12 Surprising Hot Air Balloon Facts

Hot air balloons in the sky.
Share
Tweet

Don’t look down!

Ever wondered how hot air balloons function, who made the first hot air balloon, who the first passengers were on the first hot air balloon flight, how they exist and the general history of hot air balloons? As the oldest form of human flight, hot air balloons really do pose some interesting questions for kids and adults alike.

Whether you’ve seen them soaring through the sky or read about them in the history books, check out these 15 surprising and fun facts about hot air balloons to learn some seriously cool stuff!

Plus, if you're in the mood to soak up some more knowledge, take a read of our 73 cool facts and stats for kids - impress all your friends with everything from anatomy fun facts and funny stats about animals. Or, if your family are a bunch of Potterheads, you simply can't miss our Harry Potter movie facts! But before you do all that, keep reading to find out 15 surprising hot air balloon fun facts and get clued up on some serious hot air balloon history.

What Is A Hot Air Balloon?

1) Hot air rises - therefore hot air balloons fly. It really is as simple as that! A hot air balloon is a lighter-than-air travel balloon consisting of a bag, also labelled an ‘envelope’ (usually brightly coloured so onlookers can spot them in the air!), which is filled with hot air, and suspended beneath is typically a wicker basket which not only carries the passengers but also is where the source of heat comes from.

2) There are three kinds - the first kind of hot air balloon is the most common; labelled the Montgolfier, it uses fire to heat the air inside of the balloon which helps it to take off. The second kind is called a hybrid balloon, which works in a similar way to the Montgolfier but also contains a compartment of helium or hydrogen in the top. And the final kind of balloon is a pure gas balloon which doesn’t make use of hot air like the others and instead the altitude is controlled by venting the gas or dropping ballast.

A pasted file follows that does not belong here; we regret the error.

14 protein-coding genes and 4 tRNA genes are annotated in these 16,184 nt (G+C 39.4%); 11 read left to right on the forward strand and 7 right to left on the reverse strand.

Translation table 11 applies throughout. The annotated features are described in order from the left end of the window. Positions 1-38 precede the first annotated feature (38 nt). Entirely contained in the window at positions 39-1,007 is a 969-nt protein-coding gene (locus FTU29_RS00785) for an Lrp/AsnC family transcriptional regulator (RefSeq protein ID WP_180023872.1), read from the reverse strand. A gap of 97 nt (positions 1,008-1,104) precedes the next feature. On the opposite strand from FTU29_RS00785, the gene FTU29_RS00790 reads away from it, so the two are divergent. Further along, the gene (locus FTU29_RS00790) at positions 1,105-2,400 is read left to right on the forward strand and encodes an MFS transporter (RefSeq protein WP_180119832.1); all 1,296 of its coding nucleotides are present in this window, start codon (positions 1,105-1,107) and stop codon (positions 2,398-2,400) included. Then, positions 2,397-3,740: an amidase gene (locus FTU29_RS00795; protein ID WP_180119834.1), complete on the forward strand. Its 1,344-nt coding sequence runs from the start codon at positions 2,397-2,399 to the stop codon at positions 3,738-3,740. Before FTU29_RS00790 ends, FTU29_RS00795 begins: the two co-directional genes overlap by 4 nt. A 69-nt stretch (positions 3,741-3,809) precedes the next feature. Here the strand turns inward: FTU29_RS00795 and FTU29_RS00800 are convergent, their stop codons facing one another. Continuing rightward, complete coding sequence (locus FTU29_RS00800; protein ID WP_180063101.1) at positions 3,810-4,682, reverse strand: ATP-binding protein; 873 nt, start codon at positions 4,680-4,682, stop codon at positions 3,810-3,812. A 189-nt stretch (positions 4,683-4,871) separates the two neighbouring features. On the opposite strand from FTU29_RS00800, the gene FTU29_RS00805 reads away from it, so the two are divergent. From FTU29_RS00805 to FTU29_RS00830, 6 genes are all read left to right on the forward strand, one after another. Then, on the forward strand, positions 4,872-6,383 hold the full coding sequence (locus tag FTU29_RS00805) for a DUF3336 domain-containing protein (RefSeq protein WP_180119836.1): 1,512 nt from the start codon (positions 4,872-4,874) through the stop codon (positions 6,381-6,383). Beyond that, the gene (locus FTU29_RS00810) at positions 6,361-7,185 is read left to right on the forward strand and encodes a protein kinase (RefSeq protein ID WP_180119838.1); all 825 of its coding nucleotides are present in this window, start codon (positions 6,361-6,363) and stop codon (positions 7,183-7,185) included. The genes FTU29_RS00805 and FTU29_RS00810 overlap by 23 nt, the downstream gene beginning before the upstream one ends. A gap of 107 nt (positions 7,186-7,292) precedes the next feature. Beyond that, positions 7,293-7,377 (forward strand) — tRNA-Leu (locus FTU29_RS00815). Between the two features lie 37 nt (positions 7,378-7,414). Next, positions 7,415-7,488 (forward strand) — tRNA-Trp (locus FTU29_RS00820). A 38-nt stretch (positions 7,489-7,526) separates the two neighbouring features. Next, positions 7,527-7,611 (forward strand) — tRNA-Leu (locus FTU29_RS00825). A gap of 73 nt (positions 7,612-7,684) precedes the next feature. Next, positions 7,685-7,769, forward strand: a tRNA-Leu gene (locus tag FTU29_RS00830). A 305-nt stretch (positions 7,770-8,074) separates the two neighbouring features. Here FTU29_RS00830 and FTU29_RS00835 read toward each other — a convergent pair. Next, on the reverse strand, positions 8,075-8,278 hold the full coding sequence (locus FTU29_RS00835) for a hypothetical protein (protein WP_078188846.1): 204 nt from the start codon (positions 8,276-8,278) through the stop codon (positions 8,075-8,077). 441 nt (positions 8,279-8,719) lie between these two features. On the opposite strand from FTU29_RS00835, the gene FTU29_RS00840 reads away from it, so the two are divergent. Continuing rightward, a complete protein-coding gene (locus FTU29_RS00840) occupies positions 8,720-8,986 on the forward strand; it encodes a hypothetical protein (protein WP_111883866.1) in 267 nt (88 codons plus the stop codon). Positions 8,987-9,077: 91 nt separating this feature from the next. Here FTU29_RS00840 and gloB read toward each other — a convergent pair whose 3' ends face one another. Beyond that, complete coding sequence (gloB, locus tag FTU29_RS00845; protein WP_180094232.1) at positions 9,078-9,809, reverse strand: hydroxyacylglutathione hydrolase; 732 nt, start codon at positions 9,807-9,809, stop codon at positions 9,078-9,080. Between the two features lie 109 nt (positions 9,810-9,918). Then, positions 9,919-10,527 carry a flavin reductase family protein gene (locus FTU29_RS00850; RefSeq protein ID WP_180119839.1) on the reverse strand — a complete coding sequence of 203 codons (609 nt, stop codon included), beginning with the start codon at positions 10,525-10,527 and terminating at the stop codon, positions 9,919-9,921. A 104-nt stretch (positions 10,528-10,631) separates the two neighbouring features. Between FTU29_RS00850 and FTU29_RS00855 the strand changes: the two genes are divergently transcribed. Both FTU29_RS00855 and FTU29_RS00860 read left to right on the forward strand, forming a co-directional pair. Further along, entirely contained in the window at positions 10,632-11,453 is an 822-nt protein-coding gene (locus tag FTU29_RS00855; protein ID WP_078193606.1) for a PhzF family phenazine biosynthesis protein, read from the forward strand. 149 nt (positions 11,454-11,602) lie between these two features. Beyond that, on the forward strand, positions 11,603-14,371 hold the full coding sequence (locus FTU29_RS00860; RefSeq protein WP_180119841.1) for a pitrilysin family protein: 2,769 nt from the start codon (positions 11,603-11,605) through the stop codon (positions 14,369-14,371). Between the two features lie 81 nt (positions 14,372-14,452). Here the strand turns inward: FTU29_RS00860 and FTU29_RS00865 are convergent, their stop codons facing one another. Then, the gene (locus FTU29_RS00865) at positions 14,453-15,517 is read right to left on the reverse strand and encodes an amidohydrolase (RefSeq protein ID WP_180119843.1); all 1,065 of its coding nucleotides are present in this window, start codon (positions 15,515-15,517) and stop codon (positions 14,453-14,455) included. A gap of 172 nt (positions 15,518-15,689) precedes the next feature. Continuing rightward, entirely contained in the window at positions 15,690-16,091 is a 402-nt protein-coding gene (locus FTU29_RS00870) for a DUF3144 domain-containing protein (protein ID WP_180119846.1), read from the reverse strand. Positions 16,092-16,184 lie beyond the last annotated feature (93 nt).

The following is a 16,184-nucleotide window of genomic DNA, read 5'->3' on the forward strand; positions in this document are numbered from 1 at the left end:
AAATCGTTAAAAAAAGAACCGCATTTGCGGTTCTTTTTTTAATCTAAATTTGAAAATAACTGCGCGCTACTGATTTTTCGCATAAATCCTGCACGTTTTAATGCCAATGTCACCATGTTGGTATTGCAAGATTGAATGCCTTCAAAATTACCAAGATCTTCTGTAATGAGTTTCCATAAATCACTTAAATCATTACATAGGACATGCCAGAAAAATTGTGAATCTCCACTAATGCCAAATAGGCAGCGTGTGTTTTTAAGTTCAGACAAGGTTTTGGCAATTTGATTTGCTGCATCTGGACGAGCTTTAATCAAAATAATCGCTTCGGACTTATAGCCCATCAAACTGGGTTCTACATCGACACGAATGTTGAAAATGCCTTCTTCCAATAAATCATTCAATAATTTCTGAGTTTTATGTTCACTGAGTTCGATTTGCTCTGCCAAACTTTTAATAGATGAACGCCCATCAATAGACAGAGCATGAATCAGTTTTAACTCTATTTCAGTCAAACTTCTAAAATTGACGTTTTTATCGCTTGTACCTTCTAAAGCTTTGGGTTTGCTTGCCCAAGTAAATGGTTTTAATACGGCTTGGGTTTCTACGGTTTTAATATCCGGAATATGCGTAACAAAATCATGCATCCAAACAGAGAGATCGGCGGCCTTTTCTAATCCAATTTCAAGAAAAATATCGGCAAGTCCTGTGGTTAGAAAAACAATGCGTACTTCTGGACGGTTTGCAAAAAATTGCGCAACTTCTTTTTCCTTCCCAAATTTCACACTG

Hot air balloon being set up to lift into the air.

How And When Was The Hot Air Balloon Created?

3) The first hot air balloon was created in 1972 by the Montgolfier brothers, Joseph-Michel and Jacques-Étienne. Whilst it was created in 1972, the first hot air balloon flight wasn’t until a year later in 1973 - continue reading below to find out who the first, unassuming passengers were on this flight.

4) Every man had dreamt of flying through the air but it wasn’t until the two brothers, Joseph-Michel and Jacques-Étienne, experimented with the concept of lighter-than-air flight that anything came into fruition. They took a piece of fabric and filled it with air by using a fire of wool and damp straw - who would’ve thought?

5) This new invention caught the eye of the Académie Royale des Sciences (an institution established in Paris in 1666 which focused on scientific research). They asked the brothers if they could repeat their (what seemed little) experiment in Paris and it was a complete success. The brothers were then asked to do it for a second time a week before their planned demonstration in front of the King at Versailles.

6) Unfortunately, this was a disaster, in this demonstration the hot air balloon tore and had to be stitched back together immediately. The balloon was made out of cotton canvas (similar to the type of material you would find on a tote bag or even Converse!) and measured up at 18.47m tall by 13.28m wide - plus, it weighed 400kg!

7) The first hot air balloon looked incredible. Despite its failure, the first hot air balloon (named Le Réveillon after Étienne's friend Jean-Baptiste Réveillon) looked magnificent. The Director of the Royal Manufacture of printed paper, decorated the balloon with a hand-crafted motif on a blue background embellished with the king’s cypher (two interweaving L’s), finished with little touches of gold everywhere.